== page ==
As a result of a desire to increase the versatility of an individual integrated circuit part, the number of such control fields and registers is increasing. It is a very large, time-consuming task to select the contents of so many register fields. Therefore, it is a primary object of the present invention to provide tools for making this task less onerous.
This and additional objects are accomplished by the present invention wherein, briefly and generally, a software product is provided for use on personal computers to generate the computer program that is necessary as part of a computer system's initialization software to load the control registers. The result is the same as now obtained by hand selection of the control bits of each field, one at a time, but is accomplished in far less time and with more surety. English language descriptors of the choices for each register field are displayed on the screen from which the system designer can select. The proper bit pattern to configure the register field according to the selected descriptor is automatically written into an output file to build up the contents of the registers which are later used to develop the initialization program.
As an additional tool, high level functional choices are presented to the system designer, who is then led by the software to each of the register fields which must be set in order to implement the chosen function. These functional choices are made to be independent of any specific integrated circuit part, but rather quite generally define the functions performed by a class of parts, such as serial communications controller manufactured by several different manufactures, for example. The software is then limited to a particular part of that class, such as the Zilog part identified above, since it is its registers whose contents are being formed by the use of the software. This functional approach requires less knowledge of the specific integrated circuit part being programmed since the software leads the designer one at a time, in the proper order, through various high level choices with descriptors of them. In response to each such choice being made, the contents of one or more register fields necessary to implement the choice is automatically designated and stored.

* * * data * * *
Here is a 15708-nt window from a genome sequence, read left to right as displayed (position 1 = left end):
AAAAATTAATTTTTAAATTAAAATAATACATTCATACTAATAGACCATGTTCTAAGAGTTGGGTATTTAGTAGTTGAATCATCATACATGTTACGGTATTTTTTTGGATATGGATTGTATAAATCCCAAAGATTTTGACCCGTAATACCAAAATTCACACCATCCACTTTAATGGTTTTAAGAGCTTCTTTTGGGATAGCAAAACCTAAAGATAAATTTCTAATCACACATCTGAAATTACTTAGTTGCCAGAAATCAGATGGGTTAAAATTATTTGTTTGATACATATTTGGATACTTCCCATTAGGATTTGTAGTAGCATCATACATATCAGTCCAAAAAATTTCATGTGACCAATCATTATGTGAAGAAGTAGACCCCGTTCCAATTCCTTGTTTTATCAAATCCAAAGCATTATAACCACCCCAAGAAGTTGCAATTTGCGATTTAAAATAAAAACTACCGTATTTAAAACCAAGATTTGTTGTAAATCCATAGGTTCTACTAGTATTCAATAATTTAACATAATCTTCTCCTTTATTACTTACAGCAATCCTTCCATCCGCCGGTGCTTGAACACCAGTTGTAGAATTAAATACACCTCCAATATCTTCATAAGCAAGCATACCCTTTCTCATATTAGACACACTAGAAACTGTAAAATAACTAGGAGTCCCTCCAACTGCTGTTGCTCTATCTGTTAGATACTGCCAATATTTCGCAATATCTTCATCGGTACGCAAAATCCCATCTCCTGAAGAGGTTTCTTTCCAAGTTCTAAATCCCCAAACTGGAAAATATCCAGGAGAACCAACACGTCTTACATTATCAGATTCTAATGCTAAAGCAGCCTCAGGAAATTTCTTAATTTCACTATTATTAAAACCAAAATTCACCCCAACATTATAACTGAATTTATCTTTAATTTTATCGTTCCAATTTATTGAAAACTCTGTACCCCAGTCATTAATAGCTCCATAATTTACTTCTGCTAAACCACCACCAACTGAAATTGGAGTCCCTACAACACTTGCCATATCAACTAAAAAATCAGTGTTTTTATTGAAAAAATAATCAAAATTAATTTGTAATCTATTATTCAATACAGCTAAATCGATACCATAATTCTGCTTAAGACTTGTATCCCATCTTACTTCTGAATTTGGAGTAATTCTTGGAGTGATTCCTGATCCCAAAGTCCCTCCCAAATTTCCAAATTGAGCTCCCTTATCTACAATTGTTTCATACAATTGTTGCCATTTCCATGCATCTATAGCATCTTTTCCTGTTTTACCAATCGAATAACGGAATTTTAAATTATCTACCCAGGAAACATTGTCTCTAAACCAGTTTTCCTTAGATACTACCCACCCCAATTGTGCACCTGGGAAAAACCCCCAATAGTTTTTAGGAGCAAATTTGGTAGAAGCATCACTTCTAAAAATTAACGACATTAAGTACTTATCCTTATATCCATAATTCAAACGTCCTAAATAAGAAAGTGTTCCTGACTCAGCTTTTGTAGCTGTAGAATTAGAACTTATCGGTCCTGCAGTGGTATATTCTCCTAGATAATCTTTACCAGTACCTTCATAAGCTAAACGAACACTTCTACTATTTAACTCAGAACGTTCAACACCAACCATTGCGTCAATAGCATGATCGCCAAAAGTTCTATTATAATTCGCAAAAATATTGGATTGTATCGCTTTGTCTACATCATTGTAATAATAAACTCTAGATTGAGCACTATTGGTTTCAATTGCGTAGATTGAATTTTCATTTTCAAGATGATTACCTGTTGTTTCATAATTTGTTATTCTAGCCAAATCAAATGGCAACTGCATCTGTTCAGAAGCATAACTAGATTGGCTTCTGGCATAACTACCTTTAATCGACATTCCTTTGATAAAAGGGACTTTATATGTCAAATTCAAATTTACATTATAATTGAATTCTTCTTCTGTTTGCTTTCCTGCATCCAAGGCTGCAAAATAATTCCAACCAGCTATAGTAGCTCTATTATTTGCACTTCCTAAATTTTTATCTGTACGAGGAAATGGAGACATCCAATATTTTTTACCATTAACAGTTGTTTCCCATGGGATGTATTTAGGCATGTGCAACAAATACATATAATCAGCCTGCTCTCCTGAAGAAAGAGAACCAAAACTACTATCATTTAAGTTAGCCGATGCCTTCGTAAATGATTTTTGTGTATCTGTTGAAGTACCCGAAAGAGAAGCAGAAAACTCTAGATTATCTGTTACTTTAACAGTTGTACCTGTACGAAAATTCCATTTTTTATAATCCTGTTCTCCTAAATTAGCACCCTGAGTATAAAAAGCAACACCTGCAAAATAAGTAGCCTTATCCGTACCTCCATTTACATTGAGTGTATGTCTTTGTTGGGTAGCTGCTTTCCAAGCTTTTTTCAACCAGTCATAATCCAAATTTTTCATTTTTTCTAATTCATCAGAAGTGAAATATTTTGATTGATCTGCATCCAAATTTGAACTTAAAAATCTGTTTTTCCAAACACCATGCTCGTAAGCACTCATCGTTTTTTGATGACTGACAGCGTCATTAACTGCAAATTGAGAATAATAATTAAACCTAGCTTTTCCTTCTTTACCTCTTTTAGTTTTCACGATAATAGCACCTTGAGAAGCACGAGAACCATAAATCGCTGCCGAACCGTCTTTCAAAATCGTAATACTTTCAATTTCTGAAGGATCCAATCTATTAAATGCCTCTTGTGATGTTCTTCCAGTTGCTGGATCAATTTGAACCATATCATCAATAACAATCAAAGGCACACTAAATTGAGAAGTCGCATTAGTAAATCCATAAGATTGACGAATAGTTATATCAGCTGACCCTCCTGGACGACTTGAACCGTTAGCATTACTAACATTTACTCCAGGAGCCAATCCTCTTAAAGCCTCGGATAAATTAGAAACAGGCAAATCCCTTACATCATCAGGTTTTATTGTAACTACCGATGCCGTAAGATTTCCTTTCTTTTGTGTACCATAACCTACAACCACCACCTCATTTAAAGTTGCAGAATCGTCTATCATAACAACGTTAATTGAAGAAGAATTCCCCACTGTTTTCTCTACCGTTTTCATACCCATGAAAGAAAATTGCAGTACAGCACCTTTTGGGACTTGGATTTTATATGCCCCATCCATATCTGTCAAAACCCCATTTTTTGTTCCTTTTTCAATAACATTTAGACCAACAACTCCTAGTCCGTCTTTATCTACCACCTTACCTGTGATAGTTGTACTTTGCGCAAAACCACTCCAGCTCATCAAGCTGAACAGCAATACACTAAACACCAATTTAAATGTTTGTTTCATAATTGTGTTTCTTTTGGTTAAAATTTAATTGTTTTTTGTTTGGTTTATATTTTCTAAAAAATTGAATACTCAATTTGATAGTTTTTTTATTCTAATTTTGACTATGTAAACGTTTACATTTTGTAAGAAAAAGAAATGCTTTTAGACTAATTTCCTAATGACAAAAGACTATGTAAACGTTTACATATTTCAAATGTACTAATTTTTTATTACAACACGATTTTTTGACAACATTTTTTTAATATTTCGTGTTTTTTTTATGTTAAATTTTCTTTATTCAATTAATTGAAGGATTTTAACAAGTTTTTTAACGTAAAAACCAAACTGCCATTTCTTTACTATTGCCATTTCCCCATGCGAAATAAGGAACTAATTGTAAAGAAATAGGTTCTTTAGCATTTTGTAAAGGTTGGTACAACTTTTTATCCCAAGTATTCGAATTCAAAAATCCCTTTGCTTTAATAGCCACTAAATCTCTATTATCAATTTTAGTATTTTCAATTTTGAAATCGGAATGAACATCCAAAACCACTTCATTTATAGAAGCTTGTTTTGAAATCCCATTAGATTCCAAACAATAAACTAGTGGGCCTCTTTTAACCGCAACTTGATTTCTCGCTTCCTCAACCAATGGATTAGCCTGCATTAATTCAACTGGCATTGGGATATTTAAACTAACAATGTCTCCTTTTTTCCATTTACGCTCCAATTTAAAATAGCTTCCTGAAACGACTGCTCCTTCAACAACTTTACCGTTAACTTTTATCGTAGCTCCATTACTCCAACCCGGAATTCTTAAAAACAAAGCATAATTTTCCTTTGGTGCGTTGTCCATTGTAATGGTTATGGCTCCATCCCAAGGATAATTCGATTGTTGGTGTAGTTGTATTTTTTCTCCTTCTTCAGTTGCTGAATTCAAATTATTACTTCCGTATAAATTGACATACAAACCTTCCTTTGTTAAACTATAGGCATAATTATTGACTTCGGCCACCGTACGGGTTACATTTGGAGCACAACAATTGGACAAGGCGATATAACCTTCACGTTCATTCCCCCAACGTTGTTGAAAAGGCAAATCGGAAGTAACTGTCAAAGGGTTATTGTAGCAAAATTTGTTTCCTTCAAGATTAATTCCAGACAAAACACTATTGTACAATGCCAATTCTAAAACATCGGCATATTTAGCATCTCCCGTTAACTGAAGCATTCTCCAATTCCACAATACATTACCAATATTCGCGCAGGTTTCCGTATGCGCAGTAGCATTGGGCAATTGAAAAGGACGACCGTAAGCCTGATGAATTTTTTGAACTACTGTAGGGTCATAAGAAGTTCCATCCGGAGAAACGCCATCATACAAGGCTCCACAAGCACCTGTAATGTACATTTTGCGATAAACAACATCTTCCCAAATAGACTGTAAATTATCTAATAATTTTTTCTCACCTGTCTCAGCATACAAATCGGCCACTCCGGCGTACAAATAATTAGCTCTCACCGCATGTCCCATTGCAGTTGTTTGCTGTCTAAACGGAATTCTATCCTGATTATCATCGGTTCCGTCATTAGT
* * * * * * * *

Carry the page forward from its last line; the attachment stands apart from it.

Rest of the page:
Such a software design tool is available from Zilog, Inc. and includes an Electronic Technical Manual User's Guide and an ETM Operation Guide, which are incorporated herein by this reference, for the universal serial controller peripheral integrated circuit part being discussed herein as an example of the application of the present invention.
Additional objects, advantages, and features of this present invention will become apparent from the following description of its preferred embodiment, which description should be taken in conjunction with the accompanying drawings.
FIG. 1 generally illustrates in block diagram form a computer system in which the software tools of the present invention operate;
FIG. 2 generally shows in block diagram form a computer system utilizing an integrated circuit chip part whose registers have been configured by use of the design tools of the present invention implemented on the general computer system of FIG. 1;
FIG. 3 shows an example peripheral chip which is being configured for use in the computer system of FIG. 2;